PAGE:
Objective: To report the fidelity of the enhanced upper limb therapy programme within the Robot-Assisted Training for the Upper Limb after stroke (RATULS) randomized controlled trial, the types of goals selected and the proportion of goals achieved.
Design: Descriptive analysis of data on fidelity, goal selection and achievement from an intervention group within a randomized controlled trial.
Setting: Out-patient stroke rehabilitation within four UK NHS centres.
Subjects: 259 participants with moderate-severe upper limb activity limitation (Action Research Arm Test 0–39) between one week and five years post first stroke.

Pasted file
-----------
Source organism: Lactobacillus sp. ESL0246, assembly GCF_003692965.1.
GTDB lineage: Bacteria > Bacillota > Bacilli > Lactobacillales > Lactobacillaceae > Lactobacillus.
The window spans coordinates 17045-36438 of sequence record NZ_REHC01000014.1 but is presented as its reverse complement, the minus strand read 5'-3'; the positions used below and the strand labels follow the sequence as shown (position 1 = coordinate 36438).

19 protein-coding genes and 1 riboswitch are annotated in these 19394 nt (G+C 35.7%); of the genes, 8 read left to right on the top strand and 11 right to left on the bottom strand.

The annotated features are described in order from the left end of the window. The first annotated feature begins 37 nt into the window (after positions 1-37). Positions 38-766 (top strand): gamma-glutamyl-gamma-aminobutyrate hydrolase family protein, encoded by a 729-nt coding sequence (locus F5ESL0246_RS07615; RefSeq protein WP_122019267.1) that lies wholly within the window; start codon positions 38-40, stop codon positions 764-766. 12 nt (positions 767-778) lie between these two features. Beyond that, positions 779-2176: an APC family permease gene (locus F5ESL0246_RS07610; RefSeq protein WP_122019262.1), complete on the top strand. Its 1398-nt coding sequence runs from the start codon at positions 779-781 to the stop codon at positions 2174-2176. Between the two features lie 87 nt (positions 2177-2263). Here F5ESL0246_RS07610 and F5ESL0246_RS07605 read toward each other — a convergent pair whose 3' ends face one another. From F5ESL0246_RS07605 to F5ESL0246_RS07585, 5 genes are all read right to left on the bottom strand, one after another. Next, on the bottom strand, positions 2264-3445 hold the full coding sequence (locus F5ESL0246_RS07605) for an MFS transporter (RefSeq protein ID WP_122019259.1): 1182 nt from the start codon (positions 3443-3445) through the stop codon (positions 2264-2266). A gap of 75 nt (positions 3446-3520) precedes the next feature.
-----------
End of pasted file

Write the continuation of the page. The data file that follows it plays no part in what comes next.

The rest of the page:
Intervention: The enhanced upper limb therapy programme aimed to provide 36 one-hour sessions, including 45 minutes of face-to-face therapy focusing on personal goals, over 12 weeks.
Results: 7877/9324 (84%) sessions were attended; a median of 34 [IQR 29–36] per participant. A median of 127 [IQR 70–190] repetitions were achieved per participant per session attended. Based upon the Canadian Occupational Performance Measure, goal categories were: self-care 1449/2664 (54%); productivity 374/2664 (14%); leisure 180/2664 (7%) and ‘other’ 661/2664 (25%). For the 2051/2664 goals for which data were available, 1287 (51%) were achieved, ranging between 27% by participants more than 12 months post stroke with baseline Action Research Arm Test scores 0–7, and 88% by those less than three months after stroke with scores 8–19.
Conclusions: Intervention fidelity was high. Goals relating to self-care were most commonly selected. The proportion of goals achieved varied, depending on time post stroke and baseline arm activity limitation.